Desmoplastic melanoma (DM) is a variant of spindle cell melanoma typically found on chronically sun-damaged skin of older individuals. Early diagnosis can be challenging because it is often amelanotic and has a predominantly dermal component. DM can be difficult to diagnose not only clinically but also histologically, and can be mistaken for a variety of benign and malignant nonmelanocytic spindle cell tumors when viewed on prepared histopathology slides. Pathologists have observed that DMs can manifest significant variation with respect to the extent of intratumoral cellularity, fibrosis, and/or perineural invasion. Furthermore, some tumors present with a pure desmoplastic invasive component (>90%) while other tumors display mixed features of DM and nondesmoplastic melanoma. This has led to the separation of DM into 2 histologic subtypes, pure and mixed. With a focus on the distinction between pure and mixed DM, this review will detail what is currently known about the diagnostic features of DM, discuss risk and prognostic factors, and examine the current literature on disease progression and management.
"Melanoma, derived from melanocytes, is one of the most highly invasive and metastatic tumors . The incidence of malignant melanoma has increased dramatically in recent years . Melanoma can spread "silently" at an early stage without any symptoms of metastasis, which become one of the major obstacles for achieving successful clinical chemotherapy, surgery and radiotherapy for the treatment of melanoma . "
[Show abstract][Hide abstract] ABSTRACT: We previously found that the low frequency magnetic fields (LF-MF) inhibited gastric and lung cancer cell growth. We suppose that exposure to LF-MF may modulate immune function so as to inhibit tumor. We here investigated whether LF-MF can inhibit the proliferation and metastasis of melanoma and influence immune function.
The effect of MF on the proliferation, cell cycle and ultrastracture of B16-F10 in vitro was detected by cell counting Kit-8 assay, flow cytometry, and transmission electron microscopy. Lung metastasis mice were prepared by injection of 2 x 105 B16-F10 melanoma cells into the tail vein in C57BL/6 mice. The mice were then exposed to an LF-MF (0.4 T, 7.5 Hz) for 43 days. Survival rate, tumor markers and the innate and adaptive immune parameters were measured.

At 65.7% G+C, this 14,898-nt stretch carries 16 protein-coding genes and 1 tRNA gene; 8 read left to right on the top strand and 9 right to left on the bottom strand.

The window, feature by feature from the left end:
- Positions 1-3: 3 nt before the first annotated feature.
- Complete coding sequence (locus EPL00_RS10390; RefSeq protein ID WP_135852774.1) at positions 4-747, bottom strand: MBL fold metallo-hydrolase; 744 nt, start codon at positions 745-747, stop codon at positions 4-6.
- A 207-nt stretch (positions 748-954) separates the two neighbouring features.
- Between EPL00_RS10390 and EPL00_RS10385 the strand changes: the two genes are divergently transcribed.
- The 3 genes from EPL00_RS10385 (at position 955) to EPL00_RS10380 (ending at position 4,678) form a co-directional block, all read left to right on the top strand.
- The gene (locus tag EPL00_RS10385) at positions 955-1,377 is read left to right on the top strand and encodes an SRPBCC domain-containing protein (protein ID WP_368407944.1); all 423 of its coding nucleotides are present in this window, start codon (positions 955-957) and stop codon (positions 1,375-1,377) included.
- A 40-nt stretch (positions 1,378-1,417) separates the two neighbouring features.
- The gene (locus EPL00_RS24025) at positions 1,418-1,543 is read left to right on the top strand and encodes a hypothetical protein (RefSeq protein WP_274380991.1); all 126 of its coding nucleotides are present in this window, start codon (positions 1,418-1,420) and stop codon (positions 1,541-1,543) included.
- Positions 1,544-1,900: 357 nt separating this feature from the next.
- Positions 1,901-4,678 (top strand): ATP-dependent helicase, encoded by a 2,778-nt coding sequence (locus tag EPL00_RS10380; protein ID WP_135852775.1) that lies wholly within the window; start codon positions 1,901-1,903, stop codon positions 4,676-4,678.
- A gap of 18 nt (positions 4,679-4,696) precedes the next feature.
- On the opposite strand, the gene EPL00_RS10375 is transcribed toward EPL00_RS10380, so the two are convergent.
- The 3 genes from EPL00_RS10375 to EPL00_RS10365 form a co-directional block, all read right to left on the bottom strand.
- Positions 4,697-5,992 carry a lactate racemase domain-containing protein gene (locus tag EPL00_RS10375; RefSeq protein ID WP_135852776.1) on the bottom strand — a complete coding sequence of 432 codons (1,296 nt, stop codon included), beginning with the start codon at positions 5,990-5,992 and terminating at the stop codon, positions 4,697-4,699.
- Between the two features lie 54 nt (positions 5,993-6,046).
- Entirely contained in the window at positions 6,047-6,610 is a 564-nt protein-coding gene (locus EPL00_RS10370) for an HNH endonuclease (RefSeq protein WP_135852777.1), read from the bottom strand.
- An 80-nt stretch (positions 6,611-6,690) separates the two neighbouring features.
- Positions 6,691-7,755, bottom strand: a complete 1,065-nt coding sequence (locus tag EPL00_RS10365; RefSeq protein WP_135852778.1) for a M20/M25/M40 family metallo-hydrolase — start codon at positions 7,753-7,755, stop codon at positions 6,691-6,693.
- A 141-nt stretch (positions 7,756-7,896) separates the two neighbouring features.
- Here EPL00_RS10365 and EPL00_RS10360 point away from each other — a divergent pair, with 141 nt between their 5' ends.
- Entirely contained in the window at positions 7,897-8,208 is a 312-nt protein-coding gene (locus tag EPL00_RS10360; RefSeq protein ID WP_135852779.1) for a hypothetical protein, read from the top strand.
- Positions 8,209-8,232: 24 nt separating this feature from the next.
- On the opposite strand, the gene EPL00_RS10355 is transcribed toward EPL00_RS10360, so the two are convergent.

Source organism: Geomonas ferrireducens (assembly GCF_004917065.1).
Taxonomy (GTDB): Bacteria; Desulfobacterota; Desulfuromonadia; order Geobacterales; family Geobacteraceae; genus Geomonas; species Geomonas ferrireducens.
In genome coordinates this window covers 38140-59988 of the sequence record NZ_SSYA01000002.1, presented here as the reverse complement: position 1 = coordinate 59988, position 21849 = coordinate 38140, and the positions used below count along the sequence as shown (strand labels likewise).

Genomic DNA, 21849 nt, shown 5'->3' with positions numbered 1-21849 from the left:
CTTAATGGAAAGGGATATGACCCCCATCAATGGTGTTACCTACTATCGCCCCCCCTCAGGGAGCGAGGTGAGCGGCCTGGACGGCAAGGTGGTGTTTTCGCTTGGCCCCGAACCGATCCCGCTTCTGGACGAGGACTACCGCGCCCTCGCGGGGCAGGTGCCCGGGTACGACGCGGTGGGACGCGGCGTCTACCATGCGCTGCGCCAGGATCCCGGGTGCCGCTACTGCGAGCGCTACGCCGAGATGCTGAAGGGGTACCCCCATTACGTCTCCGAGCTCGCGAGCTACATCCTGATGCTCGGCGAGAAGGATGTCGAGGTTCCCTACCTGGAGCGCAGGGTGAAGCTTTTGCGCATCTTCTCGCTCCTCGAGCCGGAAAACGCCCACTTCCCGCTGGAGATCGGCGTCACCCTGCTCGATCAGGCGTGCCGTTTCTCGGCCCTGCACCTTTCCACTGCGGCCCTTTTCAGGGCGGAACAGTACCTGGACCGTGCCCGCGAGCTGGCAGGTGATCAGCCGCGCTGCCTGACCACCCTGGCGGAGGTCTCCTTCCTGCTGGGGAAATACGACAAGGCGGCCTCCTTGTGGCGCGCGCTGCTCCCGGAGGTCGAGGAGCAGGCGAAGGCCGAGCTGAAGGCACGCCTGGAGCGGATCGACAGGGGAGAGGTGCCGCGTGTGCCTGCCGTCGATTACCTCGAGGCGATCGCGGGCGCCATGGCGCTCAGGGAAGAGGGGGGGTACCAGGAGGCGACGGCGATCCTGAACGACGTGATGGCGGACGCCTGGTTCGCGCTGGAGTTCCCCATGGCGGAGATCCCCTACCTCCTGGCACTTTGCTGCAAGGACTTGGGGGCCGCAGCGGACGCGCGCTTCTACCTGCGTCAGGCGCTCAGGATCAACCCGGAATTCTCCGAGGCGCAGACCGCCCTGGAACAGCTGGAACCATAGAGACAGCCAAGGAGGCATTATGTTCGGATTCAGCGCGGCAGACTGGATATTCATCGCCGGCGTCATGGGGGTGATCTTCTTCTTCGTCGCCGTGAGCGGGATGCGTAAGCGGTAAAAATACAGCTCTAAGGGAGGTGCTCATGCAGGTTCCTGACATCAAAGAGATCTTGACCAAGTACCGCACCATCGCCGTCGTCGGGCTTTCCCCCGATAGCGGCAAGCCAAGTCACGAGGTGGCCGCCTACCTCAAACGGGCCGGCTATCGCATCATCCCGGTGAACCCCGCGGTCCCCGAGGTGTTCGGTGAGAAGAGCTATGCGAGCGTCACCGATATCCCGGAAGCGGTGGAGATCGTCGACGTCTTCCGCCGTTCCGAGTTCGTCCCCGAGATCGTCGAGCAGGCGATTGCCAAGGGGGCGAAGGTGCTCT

The growth of B16-F10 cells was inhibited after exposure to the LF-MF. The inhibition was related to induction of cell cycle arrest and decomposition of chromatins. Moreover, the LF-MF prolonged the mouse survival rate and inhibited the proliferation of B16-F10 in melanoma metastasis mice model. Furthermore, the LF-MF modulated the immune response via regulation of immune cells and cytokine production. In addition, the number of Treg cells was decreased in mice with the LF-MF exposure, while the numbers of T cells as well as dendritic cells were significantly increased.
LF-MF inhibited the growth and metastasis of melanoma cancer cells and improved immune function of tumor-bearing mice. This suggests that the inhibition may be attributed to modulation of LF-MF on immune function and LF-MF may be a potential therapy for treatment of melanoma.
BMC Cancer 12/2013; 13(1):582. DOI:10.1186/1471-2407-13-582 · 3.36 Impact Factor
[Show abstract][Hide abstract] ABSTRACT: Cutaneous squamous cell carcinoma (cSCC) is a concerning toxicity with BRAF inhibitors in the treatment of melanoma. While the two drugs shown to improve survival, vemurafenib and dabrafenib, have similar efficacy, the reported rates of cSCC are quite different. Drawing upon pre-clinical and clinical trial data, this article discusses the potential factors behind the different cSCC incidences reported with the two BRAF inhibitors, and provides a strategic approach to understand this issue further.Significance. While cSCCs themselves may not be a major clinical problem in the metastatic setting, they are of greater importance as BRAF inhibitors enter adjuvant treatment, particularly as they point to a wider issue of the oncogenic propensity of these drugs. Emerging reports of non-cutaneous malignancies propagated by BRAF inhibitors are of concern, especially as they are thought to be driven by the same process that leads to cSCC. The true relative prevalence of cSCCs with vemurafenib and dabrafenib may inform the relative risk of other non-cutaneous malignancies with these drugs, which should serve to influence clinical management and drug design. This article is protected by copyright. All rights reserved.
[Show abstract][Hide abstract] ABSTRACT: Melanocytes are pigment producing cells which reside in the skin, eyes, ears, heart, and central nervous system meninges of mammals. Schwann cells are glial cells, which closely associate with peripheral nerves, myelinating and sheathing them. Melanocytes and Schwann cells both arise from the neural crest during development and some melanocytes arise directly from Schwann cell precursors lining developing spinal nerves. In this review, we explore the connections between melanocytes and Schwann cells in development and transformation. This article is protected by copyright. All rights reserved.
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